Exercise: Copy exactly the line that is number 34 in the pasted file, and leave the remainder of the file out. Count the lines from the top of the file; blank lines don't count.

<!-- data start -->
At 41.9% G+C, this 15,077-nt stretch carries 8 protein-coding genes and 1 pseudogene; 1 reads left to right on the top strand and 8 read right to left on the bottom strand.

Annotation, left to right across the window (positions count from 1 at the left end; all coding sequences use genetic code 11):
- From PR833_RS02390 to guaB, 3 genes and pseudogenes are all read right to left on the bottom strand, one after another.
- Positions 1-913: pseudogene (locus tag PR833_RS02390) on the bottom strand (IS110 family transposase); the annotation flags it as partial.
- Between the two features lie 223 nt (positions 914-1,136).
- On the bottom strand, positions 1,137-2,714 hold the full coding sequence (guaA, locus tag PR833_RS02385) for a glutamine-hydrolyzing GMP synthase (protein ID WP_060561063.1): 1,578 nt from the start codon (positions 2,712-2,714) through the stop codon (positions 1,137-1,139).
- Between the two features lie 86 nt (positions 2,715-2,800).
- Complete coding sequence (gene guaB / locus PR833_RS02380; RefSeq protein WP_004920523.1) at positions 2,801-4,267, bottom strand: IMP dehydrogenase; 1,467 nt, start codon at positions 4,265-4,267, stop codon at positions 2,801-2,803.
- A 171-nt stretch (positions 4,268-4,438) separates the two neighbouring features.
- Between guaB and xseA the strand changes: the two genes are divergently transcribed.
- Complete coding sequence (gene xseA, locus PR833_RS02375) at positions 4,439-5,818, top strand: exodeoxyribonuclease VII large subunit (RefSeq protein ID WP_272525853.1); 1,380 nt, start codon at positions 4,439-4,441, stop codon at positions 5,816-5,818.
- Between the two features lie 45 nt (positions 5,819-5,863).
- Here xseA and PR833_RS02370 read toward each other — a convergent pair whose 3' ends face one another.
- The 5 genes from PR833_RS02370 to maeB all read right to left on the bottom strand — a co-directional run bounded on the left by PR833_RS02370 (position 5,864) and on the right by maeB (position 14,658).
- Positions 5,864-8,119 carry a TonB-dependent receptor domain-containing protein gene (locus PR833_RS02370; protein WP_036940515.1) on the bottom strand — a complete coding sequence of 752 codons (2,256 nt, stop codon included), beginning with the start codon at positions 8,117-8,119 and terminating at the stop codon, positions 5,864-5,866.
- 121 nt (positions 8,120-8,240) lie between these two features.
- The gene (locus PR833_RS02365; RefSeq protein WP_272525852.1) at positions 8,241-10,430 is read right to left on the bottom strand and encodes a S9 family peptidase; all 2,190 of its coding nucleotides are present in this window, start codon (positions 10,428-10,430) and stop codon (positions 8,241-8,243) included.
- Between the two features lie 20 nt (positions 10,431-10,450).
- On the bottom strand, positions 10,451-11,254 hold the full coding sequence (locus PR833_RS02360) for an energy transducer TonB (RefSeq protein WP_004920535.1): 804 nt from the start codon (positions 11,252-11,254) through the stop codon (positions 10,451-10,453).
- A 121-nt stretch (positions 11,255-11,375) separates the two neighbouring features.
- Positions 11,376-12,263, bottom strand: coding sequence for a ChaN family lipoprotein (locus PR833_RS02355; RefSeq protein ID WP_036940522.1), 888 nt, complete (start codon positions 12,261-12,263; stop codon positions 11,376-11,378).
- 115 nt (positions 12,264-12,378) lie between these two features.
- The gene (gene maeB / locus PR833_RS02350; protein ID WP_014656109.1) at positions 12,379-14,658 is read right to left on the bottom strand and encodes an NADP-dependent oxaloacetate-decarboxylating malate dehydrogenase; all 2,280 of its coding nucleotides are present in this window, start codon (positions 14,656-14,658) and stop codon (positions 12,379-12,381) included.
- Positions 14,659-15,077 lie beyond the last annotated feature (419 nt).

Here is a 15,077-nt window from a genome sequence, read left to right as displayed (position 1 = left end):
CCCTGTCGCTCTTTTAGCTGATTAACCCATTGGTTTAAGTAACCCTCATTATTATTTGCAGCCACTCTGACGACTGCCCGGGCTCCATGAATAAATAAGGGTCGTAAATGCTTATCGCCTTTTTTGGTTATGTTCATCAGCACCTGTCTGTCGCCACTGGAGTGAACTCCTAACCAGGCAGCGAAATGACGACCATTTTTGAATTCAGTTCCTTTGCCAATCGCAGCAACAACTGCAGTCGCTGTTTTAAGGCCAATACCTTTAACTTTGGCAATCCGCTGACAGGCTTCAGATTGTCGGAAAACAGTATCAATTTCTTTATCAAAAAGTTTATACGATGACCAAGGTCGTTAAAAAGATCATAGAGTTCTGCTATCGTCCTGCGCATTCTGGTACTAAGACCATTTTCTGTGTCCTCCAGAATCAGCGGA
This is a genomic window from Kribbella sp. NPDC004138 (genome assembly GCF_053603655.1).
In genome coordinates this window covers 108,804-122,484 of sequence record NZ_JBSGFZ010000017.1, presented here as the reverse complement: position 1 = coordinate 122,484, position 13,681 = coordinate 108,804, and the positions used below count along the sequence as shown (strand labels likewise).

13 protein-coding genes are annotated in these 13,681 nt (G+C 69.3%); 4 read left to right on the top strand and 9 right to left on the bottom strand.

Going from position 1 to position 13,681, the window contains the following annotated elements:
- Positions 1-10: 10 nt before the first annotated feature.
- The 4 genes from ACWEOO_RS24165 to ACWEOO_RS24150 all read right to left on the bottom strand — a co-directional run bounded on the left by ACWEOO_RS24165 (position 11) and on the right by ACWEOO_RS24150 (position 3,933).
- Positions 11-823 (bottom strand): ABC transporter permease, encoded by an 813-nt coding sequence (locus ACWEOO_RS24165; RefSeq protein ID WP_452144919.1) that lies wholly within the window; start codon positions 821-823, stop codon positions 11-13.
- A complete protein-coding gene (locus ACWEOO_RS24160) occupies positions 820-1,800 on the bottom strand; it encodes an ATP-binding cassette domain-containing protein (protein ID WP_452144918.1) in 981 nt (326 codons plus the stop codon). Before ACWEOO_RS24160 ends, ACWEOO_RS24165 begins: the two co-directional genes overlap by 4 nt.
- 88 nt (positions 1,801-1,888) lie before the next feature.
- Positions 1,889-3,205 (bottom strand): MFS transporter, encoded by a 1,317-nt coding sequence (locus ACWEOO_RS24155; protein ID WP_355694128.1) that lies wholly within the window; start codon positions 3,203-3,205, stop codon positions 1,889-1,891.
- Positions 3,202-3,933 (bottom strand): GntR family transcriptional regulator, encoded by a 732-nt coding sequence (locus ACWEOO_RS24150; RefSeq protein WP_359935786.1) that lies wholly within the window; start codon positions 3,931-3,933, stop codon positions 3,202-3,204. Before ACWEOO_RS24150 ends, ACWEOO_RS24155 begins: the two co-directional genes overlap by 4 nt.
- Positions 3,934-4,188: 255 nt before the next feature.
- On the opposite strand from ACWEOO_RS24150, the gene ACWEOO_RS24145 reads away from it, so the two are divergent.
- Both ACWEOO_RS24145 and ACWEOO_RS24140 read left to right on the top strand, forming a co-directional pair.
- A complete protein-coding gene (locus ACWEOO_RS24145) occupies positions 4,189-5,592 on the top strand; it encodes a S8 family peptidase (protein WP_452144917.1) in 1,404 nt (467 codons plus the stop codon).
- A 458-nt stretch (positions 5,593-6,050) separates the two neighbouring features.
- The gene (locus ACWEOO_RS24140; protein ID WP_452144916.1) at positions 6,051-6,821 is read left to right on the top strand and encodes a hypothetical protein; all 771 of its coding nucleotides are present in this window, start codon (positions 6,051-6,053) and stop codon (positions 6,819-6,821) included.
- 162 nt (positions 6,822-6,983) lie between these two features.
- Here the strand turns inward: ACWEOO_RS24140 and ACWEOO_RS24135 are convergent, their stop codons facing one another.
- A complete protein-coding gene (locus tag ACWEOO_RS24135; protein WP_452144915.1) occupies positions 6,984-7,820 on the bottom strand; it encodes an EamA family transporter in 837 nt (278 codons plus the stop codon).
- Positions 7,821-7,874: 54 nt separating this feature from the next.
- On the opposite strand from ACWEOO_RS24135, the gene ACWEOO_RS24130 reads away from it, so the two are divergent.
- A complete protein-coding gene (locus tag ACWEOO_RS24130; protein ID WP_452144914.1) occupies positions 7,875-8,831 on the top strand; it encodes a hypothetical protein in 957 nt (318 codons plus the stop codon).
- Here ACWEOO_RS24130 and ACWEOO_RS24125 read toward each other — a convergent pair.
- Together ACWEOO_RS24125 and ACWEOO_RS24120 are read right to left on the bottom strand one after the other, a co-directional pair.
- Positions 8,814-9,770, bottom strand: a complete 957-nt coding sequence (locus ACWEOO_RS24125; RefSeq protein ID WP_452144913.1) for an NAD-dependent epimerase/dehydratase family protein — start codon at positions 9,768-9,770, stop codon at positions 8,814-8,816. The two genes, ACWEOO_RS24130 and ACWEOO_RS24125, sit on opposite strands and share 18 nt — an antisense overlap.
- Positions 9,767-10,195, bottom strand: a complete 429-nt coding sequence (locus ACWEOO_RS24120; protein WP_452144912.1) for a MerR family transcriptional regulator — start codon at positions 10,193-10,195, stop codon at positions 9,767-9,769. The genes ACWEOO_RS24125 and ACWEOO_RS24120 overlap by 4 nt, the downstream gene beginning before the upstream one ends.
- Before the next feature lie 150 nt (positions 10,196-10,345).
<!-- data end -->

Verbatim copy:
- A complete protein-coding gene (locus ACWEOO_RS24160) occupies positions 820-1,800 on the bottom strand; it encodes an ATP-binding cassette domain-containing protein (protein ID WP_452144918.1) in 981 nt (326 codons plus the stop codon). Before ACWEOO_RS24160 ends, ACWEOO_RS24165 begins: the two co-directional genes overlap by 4 nt.